Regards,
Gord
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Old 05-27-2003
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SSB Antenna

Thanks everyone for the information. I would rather use a 23'' whip but running an antenna up the backstay and seperate the two sounds even more promising. I will look into this using the PVC spacers. I don''t have a copper ground plane installed. Is this going to be a problem and should this be glassed in the fiberglass hull. Thanks Hugh
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Old 05-28-2003
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SSB Antenna

Your SSB will require a good RF ground (counterpoise).
A good RF counterpoise system requires 100 square feet of grounded metal(s) below the waterline, and could consist of:
1. copper foil, below the waterline. Could consist of 3" wide Cu foils @ 3" apart (simulates 9" wide strip) running fore and aft. Fix the foil to the hull, using epoxy, glue, etc.
2. metal water tanks
3. engine block
These all provide a "capacitive" couple to the water.
4. external ground plate
5. lead keel (external)
Wire & cable are useless RF Gnding materials.
Hope this helps,
Gord
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Old 05-28-2003
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SSB Antenna

Gordon West ran some tests and came to other conclusions, namely that a huge counterpoise/ground system was not needed. I haven''t tried what he recommends, but here''s a link to some more info. I can no longer find the original report. Bottom line is I would try it without installing an extensive ground system. Gordon used the existing bonding system and, through metal thru-hulls seemed to get a reasonable ground.

http://www.sailnet.com/collections/cruising/index.cfm?articleID=suelar0175
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Old 05-29-2003
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SSB Antenna

I do not agree with everything Gordon West says, however, as an antenna design engineer for high power mediumwave and shortwave antenna systems, this is one thing that I agree with him on. What many people do not realize is that saltwater is one of the best ground planes there is.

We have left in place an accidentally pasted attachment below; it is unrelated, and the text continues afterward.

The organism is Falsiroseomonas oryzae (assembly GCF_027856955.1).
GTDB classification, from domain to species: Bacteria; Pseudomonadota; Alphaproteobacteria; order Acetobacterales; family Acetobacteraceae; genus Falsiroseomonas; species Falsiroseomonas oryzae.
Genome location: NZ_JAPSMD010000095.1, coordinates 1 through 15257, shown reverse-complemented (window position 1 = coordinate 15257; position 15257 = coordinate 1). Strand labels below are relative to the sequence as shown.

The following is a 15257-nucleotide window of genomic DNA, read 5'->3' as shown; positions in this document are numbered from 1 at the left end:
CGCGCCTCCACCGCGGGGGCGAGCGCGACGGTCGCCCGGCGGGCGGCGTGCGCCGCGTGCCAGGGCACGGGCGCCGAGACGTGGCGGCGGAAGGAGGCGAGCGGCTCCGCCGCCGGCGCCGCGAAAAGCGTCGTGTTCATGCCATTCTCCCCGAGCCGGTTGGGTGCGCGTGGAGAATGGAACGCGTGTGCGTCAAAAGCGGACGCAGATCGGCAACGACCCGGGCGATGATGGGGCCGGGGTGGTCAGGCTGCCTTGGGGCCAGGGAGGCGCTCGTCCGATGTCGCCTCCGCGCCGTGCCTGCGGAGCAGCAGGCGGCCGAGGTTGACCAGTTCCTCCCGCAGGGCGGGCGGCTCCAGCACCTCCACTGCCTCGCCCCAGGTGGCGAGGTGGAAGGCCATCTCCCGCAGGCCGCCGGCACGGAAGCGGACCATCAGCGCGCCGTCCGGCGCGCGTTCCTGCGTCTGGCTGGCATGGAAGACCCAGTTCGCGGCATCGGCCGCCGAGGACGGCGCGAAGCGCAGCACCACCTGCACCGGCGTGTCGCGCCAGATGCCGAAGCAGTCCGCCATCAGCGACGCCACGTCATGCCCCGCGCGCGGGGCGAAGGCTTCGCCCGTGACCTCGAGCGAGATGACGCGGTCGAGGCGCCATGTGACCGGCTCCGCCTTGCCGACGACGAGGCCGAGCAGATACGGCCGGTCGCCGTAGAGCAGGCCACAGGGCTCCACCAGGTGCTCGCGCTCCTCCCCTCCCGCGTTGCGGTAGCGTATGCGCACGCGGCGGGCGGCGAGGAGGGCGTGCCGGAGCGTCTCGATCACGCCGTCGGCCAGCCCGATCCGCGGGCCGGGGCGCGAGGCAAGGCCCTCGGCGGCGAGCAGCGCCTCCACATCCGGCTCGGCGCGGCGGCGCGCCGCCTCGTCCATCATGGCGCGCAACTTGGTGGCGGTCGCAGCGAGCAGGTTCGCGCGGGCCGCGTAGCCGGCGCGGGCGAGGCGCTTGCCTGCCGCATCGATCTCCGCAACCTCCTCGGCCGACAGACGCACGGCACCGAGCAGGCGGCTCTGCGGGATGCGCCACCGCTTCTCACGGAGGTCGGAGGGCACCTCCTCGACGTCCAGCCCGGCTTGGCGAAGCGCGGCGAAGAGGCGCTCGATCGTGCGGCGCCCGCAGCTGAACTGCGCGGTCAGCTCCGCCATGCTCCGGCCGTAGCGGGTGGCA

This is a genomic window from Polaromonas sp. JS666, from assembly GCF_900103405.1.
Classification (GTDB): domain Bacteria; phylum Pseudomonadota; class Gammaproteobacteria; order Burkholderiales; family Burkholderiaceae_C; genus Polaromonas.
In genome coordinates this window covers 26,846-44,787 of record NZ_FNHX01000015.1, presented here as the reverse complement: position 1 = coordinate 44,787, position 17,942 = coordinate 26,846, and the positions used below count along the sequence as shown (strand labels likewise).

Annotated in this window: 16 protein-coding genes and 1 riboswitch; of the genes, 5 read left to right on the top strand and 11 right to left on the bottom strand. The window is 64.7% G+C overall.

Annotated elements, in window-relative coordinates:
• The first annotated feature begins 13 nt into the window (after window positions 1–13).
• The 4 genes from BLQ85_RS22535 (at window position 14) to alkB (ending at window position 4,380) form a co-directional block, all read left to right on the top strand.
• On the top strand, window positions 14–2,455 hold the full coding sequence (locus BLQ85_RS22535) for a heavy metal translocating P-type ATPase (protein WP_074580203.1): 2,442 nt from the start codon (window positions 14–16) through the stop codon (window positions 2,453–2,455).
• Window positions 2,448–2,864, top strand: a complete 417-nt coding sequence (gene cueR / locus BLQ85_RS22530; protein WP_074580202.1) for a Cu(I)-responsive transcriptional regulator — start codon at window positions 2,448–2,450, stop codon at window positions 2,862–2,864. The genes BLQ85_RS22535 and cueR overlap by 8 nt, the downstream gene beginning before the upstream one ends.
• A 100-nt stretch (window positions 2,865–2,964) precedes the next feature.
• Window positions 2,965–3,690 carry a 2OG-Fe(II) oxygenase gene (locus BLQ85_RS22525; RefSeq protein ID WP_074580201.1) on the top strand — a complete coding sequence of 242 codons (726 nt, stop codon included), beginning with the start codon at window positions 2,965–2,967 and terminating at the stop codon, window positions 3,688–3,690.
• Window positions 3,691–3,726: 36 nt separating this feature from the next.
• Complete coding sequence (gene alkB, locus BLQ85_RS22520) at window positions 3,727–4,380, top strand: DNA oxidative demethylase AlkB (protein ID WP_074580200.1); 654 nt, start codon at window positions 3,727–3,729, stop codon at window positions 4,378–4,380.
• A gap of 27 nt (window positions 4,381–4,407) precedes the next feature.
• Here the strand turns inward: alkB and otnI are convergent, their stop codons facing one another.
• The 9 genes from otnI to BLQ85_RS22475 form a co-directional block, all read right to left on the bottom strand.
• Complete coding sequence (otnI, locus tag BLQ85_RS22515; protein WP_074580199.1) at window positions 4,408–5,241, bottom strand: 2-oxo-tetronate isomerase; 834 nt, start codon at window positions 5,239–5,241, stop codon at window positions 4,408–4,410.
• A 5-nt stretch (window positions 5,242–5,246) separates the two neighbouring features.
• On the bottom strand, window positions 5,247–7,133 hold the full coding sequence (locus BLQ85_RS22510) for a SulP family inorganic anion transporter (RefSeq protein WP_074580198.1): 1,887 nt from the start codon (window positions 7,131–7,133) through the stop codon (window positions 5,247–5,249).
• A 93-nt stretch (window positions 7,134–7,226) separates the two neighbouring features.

A good low inductance connection to the seawater consitutes about a good a counterpoise as you could ever have. Sitting on top of thousands or square miles of highly conductive ocean, a little extra copper in the bottom of the boat is not really significant. If there is no direct low impedance connection to the saltwater, then the extra copper provides capacitive coupling to the ocean ground. If the antenna feed point (ie the tuner output) were located a couple of stories up on a fiberglass boat, then a counterpoise on the boat would take on more importance because it would be difficult to get a good low impedance ground connection, and in this case, it would operate as a true counterpoise. However, this is seldom the case on the type of boats we are talking about.

Gerhard






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Old 06-09-2003
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SSB Antenna

our Amel came equipped wity a whip antenna
and 2 copper ground plates mounted on the outside of the hull.
while crossing the atlantic we had no problems doing ssb-e-mail and speaking to our weatherman in canada.
fair winds,
eric